How to Use Prismatic to Discover the News You Care About

As the title of my blog implies, I’m a curious person. I like learning, and I’m addicted to keeping up on the latest news about things I’m interested in: programming, design, and the like. Sometimes I find it hard to keep up with it all. About a month ago, I discovered Prismatic, and it’s changed how I read the web by making it easier to find the news that I care about.

Prismatic scans all of the links that come across Twitter (that’s a lot of links), and categorizes them using some fairly sophisticated software (written in Clojure), and then matches those links to you based on who you follow and what you tweet about. It sifts through all of Twitter to find the stuff that YOU care about. That’s powerful.

Getting started with Prismatic is easy. Sign in and link it to your Twitter accounts and it will present you with a list of articles that you will like, based on your Twitter activity. You can also tell Prismatic what you’re interested in, by adding, well, interests. They seem to have just about everything, so whatever you’re looking for is likely to be there.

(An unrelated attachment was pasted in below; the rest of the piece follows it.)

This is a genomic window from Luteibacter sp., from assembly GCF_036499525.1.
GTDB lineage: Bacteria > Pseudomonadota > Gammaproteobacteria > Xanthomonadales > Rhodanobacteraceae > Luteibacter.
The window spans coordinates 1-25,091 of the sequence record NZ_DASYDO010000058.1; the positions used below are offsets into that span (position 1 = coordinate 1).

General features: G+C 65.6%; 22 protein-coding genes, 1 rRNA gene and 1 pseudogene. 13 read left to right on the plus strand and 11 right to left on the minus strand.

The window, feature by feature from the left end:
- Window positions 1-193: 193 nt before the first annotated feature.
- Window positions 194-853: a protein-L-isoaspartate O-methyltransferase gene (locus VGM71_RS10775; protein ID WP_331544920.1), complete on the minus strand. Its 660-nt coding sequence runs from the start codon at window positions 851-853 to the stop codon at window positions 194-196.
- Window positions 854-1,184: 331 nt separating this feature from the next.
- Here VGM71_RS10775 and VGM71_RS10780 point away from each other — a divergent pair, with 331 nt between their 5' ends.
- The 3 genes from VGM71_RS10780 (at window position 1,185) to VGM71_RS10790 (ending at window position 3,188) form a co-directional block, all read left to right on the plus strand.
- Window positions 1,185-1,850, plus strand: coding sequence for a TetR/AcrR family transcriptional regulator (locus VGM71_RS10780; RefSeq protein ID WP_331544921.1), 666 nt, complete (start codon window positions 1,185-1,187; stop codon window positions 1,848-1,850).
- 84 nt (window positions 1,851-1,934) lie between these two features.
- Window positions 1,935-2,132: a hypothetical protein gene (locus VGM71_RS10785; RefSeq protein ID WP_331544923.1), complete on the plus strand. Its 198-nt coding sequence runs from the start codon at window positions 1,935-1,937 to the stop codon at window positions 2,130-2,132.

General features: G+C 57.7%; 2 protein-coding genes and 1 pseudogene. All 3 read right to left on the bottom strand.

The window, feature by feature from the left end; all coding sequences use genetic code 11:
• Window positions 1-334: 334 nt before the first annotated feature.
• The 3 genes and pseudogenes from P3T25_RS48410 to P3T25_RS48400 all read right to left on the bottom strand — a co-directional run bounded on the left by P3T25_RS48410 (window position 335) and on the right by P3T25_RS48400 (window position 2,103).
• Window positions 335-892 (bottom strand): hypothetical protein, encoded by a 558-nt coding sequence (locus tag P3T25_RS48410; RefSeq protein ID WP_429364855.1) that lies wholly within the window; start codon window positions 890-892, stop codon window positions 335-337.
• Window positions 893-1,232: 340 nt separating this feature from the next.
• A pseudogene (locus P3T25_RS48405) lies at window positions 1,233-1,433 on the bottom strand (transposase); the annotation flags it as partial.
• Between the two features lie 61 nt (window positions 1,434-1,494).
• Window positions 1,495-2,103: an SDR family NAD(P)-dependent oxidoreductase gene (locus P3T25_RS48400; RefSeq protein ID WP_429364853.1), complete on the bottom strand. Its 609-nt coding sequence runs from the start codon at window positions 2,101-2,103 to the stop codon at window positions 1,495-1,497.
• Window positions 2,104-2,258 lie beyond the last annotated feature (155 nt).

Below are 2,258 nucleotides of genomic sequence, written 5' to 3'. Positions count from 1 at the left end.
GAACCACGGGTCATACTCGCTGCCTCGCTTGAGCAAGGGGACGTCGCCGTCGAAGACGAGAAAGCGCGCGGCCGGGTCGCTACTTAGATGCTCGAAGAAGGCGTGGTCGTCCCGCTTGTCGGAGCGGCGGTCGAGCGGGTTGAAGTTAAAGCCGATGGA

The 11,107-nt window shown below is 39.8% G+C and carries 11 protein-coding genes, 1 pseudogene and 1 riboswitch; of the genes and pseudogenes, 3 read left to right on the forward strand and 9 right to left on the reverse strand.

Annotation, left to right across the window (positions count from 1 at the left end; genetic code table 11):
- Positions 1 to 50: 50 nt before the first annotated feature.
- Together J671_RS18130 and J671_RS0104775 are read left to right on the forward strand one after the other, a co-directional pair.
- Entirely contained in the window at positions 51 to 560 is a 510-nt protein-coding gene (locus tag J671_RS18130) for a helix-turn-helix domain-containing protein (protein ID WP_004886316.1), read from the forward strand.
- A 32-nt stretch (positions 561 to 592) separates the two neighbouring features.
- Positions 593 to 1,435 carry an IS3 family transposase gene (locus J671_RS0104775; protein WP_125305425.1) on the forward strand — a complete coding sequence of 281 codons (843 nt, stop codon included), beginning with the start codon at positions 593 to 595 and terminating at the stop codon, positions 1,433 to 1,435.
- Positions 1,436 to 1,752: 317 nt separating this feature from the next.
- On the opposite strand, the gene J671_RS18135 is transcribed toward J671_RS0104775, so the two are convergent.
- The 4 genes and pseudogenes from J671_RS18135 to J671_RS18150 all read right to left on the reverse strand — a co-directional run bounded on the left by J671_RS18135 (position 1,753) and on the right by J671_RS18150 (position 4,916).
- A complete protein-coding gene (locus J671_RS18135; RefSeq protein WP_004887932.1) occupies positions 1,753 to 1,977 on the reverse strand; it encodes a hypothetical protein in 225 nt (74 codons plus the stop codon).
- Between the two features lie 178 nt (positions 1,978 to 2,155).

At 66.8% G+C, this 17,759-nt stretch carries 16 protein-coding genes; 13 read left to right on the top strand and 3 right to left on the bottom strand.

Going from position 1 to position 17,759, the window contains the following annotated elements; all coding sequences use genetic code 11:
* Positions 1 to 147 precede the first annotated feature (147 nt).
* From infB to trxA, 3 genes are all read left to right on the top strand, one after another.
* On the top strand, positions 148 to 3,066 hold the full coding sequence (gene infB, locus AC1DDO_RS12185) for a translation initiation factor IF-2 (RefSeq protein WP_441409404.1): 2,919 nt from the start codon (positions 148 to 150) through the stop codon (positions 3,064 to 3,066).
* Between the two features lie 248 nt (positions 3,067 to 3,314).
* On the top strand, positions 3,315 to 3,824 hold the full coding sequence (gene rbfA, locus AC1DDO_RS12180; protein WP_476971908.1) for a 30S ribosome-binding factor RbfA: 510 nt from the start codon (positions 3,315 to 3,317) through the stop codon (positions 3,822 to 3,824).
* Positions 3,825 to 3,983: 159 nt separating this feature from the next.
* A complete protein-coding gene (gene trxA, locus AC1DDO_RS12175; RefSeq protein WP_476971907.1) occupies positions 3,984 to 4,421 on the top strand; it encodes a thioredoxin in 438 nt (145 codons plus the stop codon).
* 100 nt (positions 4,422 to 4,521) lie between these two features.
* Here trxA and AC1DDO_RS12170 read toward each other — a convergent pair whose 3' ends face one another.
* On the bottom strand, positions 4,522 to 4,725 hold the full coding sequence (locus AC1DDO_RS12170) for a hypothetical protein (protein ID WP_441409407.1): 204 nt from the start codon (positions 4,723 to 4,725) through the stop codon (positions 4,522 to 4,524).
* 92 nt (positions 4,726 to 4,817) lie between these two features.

Prismatic gives you the stuff you care about presented in a single “river of news” format – as you get to the end of the page, it loads more articles for you. They pull out a little it of the article to give you an idea of what it’s about, and show you a sampling of what people on Twitter are saying about it. Each article that you see has a couple of controls on it that let you tell Prismatic what you like and dislike, which will adjust what it shows you based on that feedback. In theory, at least, it will learn over time what you want to see and show you more of what you like, and less of what you don’t.

I’ve been using Prismatic for a month now, and I’m completely addicted. It’s a great way to find news about the things you’re interested in, has some great features, and there’s certainly more to come (an iOS app is in the works according to their blog). Try it out and let me know what you think.

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